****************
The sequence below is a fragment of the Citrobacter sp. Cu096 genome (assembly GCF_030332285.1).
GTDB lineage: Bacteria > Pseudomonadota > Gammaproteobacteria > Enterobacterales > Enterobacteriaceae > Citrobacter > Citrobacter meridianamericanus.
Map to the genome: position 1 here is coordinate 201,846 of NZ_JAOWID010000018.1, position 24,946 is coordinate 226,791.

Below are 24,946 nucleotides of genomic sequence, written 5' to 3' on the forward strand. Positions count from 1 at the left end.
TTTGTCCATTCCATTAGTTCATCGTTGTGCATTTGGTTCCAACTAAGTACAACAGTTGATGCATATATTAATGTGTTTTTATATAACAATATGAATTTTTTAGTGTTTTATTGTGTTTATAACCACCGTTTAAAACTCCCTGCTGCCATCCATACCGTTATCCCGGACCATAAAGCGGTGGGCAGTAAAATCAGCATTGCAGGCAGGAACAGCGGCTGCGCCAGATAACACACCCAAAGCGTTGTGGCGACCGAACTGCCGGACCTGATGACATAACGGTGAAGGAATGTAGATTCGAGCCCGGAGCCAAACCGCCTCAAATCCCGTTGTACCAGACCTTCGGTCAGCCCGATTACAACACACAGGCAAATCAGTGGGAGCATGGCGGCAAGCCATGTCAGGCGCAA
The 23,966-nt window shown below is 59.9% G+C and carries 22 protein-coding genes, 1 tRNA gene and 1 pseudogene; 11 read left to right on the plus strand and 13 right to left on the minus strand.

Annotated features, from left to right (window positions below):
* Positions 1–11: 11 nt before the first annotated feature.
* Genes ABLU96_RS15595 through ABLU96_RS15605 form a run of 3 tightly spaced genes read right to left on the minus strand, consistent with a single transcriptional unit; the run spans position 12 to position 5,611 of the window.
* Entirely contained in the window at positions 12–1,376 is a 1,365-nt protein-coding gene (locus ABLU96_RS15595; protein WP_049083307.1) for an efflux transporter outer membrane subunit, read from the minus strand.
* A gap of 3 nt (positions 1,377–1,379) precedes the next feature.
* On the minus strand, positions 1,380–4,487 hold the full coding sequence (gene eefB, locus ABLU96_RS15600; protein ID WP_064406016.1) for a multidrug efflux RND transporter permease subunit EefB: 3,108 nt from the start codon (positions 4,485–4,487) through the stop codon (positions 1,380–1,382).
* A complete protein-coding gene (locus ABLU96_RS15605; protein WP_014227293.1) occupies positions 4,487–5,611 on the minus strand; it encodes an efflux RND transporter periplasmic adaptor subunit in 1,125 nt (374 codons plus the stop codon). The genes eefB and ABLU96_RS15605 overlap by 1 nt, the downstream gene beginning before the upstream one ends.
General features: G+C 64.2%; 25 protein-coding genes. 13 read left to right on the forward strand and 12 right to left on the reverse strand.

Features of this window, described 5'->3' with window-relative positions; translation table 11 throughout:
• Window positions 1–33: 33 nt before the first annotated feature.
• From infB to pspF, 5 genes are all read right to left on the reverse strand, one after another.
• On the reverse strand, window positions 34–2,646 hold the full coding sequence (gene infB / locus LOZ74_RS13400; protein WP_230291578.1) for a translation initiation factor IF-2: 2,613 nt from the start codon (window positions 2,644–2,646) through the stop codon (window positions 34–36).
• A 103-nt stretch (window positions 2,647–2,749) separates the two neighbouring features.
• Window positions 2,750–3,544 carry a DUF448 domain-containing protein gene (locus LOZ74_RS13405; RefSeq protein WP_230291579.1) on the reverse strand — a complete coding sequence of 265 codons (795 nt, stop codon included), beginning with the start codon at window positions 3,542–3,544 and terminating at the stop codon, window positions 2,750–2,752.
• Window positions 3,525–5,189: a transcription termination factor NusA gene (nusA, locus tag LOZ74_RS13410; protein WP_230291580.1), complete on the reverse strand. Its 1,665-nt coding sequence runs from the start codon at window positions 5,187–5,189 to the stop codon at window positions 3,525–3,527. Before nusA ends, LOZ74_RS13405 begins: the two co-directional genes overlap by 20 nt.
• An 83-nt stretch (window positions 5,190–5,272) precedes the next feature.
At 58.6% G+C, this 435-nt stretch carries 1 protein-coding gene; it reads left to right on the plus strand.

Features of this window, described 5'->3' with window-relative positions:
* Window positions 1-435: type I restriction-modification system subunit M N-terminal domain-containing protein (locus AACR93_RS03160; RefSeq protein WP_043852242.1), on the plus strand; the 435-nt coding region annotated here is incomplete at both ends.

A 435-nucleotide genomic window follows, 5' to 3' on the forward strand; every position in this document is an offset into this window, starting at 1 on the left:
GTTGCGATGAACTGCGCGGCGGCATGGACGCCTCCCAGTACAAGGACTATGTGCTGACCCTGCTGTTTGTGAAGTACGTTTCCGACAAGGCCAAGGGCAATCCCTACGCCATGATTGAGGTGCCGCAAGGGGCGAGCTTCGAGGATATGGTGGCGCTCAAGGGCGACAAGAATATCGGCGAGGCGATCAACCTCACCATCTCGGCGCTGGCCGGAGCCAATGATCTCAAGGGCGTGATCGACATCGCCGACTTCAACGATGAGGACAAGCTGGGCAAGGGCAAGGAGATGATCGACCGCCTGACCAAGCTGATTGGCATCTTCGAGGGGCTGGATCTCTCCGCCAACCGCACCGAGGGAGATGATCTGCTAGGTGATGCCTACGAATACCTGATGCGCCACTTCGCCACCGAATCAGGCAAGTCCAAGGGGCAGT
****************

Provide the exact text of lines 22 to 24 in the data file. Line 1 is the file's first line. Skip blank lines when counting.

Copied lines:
• An 83-nt stretch (window positions 5,190–5,272) precedes the next feature.
At 58.6% G+C, this 435-nt stretch carries 1 protein-coding gene; it reads left to right on the plus strand.

Features of this window, described 5'->3' with window-relative positions: